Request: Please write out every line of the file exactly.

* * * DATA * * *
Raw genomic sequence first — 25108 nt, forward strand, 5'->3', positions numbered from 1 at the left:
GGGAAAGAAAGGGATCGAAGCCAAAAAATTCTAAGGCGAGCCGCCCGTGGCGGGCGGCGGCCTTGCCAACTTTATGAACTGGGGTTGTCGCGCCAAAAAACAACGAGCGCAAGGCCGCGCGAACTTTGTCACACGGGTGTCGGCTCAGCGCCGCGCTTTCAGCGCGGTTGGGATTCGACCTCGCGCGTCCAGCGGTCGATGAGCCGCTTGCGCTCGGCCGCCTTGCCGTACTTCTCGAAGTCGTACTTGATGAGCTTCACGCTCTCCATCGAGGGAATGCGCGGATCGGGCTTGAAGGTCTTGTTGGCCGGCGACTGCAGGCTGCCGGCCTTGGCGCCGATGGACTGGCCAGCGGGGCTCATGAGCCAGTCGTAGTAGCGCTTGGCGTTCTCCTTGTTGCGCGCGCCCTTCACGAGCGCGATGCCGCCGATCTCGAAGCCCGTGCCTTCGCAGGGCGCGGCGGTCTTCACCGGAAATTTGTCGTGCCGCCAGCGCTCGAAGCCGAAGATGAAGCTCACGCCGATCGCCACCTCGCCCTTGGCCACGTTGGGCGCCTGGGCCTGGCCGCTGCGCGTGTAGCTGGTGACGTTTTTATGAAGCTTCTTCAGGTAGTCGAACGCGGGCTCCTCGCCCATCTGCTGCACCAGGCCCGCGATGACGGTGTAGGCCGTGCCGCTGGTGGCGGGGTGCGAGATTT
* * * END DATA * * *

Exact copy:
Raw genomic sequence first — 25108 nt, forward strand, 5'->3', positions numbered from 1 at the left:
GGGAAAGAAAGGGATCGAAGCCAAAAAATTCTAAGGCGAGCCGCCCGTGGCGGGCGGCGGCCTTGCCAACTTTATGAACTGGGGTTGTCGCGCCAAAAAACAACGAGCGCAAGGCCGCGCGAACTTTGTCACACGGGTGTCGGCTCAGCGCCGCGCTTTCAGCGCGGTTGGGATTCGACCTCGCGCGTCCAGCGGTCGATGAGCCGCTTGCGCTCGGCCGCCTTGCCGTACTTCTCGAAGTCGTACTTGATGAGCTTCACGCTCTCCATCGAGGGAATGCGCGGATCGGGCTTGAAGGTCTTGTTGGCCGGCGACTGCAGGCTGCCGGCCTTGGCGCCGATGGACTGGCCAGCGGGGCTCATGAGCCAGTCGTAGTAGCGCTTGGCGTTCTCCTTGTTGCGCGCGCCCTTCACGAGCGCGATGCCGCCGATCTCGAAGCCCGTGCCTTCGCAGGGCGCGGCGGTCTTCACCGGAAATTTGTCGTGCCGCCAGCGCTCGAAGCCGAAGATGAAGCTCACGCCGATCGCCACCTCGCCCTTGGCCACGTTGGGCGCCTGGGCCTGGCCGCTGCGCGTGTAGCTGGTGACGTTTTTATGAAGCTTCTTCAGGTAGTCGAACGCGGGCTCCTCGCCCATCTGCTGCACCAGGCCCGCGATGACGGTGTAGGCCGTGCCGCTGGTGGCGGGGTGCGAGATTT